### Heat equation pictures for Math 421, fall 2004

The pictures in each column are not the same! Things differ in subtle ways. You need to look closely. Material similar to the first example was handed out in class. All of the pictures used similar Maple commands, also available in the class handout.

The boundary value problem Its eigenvalues and associated eigenfunctions Graph of the 100th partial sum of the Fourier-like series associated with this eigenfunction expansion Behavior at t=.001     Behavior at t=.01     Behavior at t=.1     Behavior at t=1     Behavior at t=10
Temperature 0 at 0 and Pi

u(0,t)=0 and u(Pi,t)=0

Positive integers, n.

sin(n x)

When t gets large, the heat oozes out the ends, and the temperature drops to 0 in the whole interval.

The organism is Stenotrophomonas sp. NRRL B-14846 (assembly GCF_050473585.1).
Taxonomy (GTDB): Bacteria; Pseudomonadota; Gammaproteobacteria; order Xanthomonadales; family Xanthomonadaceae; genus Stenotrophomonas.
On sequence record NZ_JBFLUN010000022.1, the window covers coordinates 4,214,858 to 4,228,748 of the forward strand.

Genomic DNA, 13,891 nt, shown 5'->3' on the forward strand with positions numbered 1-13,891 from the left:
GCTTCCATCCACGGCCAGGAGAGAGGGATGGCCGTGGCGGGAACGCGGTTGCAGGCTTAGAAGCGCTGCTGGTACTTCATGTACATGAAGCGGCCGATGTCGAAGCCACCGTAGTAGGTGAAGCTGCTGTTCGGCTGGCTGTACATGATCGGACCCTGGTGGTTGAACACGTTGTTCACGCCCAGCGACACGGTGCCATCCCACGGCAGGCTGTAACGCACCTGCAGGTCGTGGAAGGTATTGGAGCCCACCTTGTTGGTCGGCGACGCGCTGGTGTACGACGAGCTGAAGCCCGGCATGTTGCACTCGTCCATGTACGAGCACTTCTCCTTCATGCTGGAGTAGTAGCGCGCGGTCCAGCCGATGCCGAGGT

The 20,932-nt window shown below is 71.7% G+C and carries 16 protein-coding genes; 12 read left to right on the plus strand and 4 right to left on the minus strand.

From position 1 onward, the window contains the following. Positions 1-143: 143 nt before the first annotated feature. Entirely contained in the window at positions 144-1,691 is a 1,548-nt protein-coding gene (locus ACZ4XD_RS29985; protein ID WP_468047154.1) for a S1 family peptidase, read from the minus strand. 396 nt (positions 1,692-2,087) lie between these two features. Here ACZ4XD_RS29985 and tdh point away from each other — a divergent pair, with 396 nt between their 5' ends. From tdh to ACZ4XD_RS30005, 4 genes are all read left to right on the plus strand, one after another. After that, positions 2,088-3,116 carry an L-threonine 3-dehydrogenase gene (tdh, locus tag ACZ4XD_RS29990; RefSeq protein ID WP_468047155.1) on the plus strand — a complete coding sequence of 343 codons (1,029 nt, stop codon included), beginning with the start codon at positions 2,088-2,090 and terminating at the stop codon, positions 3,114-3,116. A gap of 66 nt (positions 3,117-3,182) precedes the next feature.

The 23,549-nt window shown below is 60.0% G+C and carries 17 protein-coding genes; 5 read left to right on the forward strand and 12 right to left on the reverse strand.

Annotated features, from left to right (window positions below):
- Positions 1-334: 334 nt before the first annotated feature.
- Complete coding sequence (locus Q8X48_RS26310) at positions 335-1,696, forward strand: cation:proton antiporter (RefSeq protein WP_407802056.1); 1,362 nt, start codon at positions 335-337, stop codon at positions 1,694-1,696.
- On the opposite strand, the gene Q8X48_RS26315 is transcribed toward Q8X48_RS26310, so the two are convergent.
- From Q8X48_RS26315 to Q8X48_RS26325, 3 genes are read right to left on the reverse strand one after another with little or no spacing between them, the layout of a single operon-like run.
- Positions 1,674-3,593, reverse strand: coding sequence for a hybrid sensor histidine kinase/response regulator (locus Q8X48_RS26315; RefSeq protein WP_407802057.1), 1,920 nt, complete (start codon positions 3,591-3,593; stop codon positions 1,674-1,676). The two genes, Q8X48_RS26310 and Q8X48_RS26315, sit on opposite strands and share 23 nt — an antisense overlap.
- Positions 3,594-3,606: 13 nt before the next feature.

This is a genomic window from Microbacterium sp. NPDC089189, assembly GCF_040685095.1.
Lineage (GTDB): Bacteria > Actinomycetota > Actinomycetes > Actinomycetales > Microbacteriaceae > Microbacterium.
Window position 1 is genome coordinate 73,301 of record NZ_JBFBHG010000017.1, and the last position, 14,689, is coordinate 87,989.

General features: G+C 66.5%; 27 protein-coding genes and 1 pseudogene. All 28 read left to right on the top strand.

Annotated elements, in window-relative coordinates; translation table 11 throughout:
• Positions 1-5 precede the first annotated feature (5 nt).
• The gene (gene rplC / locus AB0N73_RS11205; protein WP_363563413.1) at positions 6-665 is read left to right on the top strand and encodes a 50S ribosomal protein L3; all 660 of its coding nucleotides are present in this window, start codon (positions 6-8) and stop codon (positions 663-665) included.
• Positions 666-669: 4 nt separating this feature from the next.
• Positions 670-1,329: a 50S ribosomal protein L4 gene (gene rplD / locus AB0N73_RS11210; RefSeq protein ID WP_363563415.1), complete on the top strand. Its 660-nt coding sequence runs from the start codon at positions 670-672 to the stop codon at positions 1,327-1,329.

The boundary value problem Its eigenvalues and associated eigenfunctions Graph of the 100th partial sum of the Fourier-like series associated with this eigenfunction expansion Behavior at t=.001     Behavior at t=.01     Behavior at t=.1     Behavior at t=1     Behavior at t=10
Insulated ends

Flux 0 at 0 and Pi

ux(0,t)=0 and ux(Pi,t)=0

Nonnegative integers, n.

cos(n x)

For n=0, this is the function 1.

When t gets large, the heat tends to even out over the whole interval, and the temperature approaches a constant (determined by the total area).

The boundary value problem Its eigenvalues and associated eigenfunctions Graph of the 100th partial sum of the Fourier-like series associated with this eigenfunction expansion Behavior at t=.001     Behavior at t=.01     Behavior at t=.1     Behavior at t=1     Behavior at t=10
Temperature 0 at 0 and insulated end at Pi

u(0,t)=0 and ux(Pi,t)=0

Half of odd positive integers, (1/2)(2n+1).
(n at least 0)

sin((1/2)(2n+1)x)

When t gets large, the heat oozes out the left end, while the temperature curve always has a horizontal tangent at the right end because there is no heat flow there. The temperature eventually drops to 0 throughout the interval.